In this one, Patrick Magee plays Robert Miles, a psychic that can communicate with the dead and control a black cat to take revenge on his enemies. As the bodies pile up, Inspector Gorley (David Warbeck) from Scotland Yard begins to investigate. Alongside him is Jill Travers (Mimsy Farmer), an American tourist in town to photograph the local ruins. Absurdly, she’s asked to photograph one of the corpses for the police and notices that its been scratched by a cat. (As were the other bodies!) Eventually two and two are put together and we wind up with another body being walled into another basement (beyond the cat, this seems to be the thing every film preserves).

Fulci maintains a creepy mood throughout the film, but the plot is so uniformly terrible and the acting awful that it’s hard to keep from laughing. In interviews, the director has admitted as much, stating that he made this film as a favor to a producer. It certainly shows. It’s not terrible, and as mentioned the atmosphere he creates is quite nice, but I’d recommend it only to Italian horror or Fulci aficionados.

Arrow has restored both films quite nicely, giving them a 1080p high definition upgrade from 2k scans. Each film looks crisp and clean, with very little print damage noticeable. They are both a bit grainy throughout, especially in the darker scenes, but this is to be expected from such film. Overall, you couldn’t ask for a better picture. The audio tracks likewise are quite nice. Both films come with both English and Italian tracks.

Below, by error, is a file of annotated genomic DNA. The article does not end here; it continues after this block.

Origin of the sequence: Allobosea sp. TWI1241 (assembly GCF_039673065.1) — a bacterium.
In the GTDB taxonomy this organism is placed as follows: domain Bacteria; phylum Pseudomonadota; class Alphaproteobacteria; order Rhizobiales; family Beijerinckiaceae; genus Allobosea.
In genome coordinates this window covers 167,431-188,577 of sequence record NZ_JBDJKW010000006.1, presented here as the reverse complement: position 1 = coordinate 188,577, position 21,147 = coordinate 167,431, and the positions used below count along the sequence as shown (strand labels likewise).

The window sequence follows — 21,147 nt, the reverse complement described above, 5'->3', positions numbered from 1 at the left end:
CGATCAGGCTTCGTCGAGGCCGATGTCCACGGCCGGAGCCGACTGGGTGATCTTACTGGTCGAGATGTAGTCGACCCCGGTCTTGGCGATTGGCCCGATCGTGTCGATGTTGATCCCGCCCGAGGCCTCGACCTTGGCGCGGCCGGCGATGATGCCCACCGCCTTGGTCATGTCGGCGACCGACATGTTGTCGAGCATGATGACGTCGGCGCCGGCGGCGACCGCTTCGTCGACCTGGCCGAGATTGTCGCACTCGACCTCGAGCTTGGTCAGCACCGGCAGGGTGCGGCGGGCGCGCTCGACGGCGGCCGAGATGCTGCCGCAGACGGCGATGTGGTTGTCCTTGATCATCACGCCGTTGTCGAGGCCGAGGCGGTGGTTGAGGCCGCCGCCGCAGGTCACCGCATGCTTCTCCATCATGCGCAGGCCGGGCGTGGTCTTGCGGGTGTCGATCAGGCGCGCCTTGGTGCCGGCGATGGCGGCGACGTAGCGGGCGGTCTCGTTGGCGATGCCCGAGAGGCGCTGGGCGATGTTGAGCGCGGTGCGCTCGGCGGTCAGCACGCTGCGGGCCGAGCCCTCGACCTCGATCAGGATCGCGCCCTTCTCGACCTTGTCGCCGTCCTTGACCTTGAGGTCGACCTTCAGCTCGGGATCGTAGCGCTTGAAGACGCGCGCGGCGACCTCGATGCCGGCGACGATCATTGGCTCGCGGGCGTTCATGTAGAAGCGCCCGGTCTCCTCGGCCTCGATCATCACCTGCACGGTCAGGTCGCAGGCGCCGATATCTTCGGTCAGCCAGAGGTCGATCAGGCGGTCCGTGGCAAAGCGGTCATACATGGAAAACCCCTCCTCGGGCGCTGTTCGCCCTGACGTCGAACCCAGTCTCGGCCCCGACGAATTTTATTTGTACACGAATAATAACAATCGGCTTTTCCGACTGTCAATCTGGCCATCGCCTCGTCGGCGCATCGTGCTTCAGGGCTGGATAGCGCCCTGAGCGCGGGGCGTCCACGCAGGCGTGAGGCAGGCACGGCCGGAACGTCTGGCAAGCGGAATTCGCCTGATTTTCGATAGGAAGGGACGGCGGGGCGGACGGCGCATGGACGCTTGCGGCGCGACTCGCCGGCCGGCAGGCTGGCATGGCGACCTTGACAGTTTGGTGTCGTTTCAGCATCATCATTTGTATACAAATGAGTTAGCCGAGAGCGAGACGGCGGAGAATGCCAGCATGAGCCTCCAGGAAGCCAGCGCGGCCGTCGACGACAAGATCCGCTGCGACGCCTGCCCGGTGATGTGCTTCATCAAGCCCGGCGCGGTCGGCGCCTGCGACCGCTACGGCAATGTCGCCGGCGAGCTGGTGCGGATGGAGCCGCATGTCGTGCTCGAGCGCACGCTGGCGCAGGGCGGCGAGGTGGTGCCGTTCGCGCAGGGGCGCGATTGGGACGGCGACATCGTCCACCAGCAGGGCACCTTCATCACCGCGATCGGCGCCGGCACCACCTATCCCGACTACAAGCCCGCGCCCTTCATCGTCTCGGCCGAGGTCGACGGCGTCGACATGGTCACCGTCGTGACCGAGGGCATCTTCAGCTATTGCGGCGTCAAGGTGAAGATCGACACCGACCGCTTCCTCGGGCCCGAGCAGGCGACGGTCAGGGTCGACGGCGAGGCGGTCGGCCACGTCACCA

As with most Arrow releases these films are packed with extras. The Black Cat comes with a new audio commentary by Fangoria editor Chris Alexander, who gives a lively talk on the film the Poe influences and Fulci’s career as a whole. Also included on the disk are several features of interviews with the film’s two main actors, the making of the film, and the film’s various locations. Pretty much all of them are lengthy and interesting and not at all the sort of fluff, EPK junk one typically gets.

Likewise, Your Vice is a Locked Room and Only I Have the Key is loaded with extras. There is a new interview with director Sergio Martino, a couple of features on the making of the film with interviews of Edwige Feneche and screenwriter Ernesto Gastaldi, and another on the long career of Ms. Feneche. Eli Roth manages to sound intelligent in a 15-minute interview covering the film, the director’s career, and Giallo as a genre.

The films each come in their own plastic cases with reversible covers all of which sit neatly inside a sturdy box. A big book is included with some nice essays on the films, an interview with Lucio Fulci and the complete The Black Cat story from Edgar Allan Poe.

The films inside The Black Cats are by no means masterpieces. There not even great horror films, but they do make a strangely compelling black cat double feature. They’ve got great style and hold enough interest for horror fans and Giallo nerds to make this set well worth picking up. Arrow Video has done a remarkable job assembling them together with enough features and extras to make experts of us all.

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Mat Brewster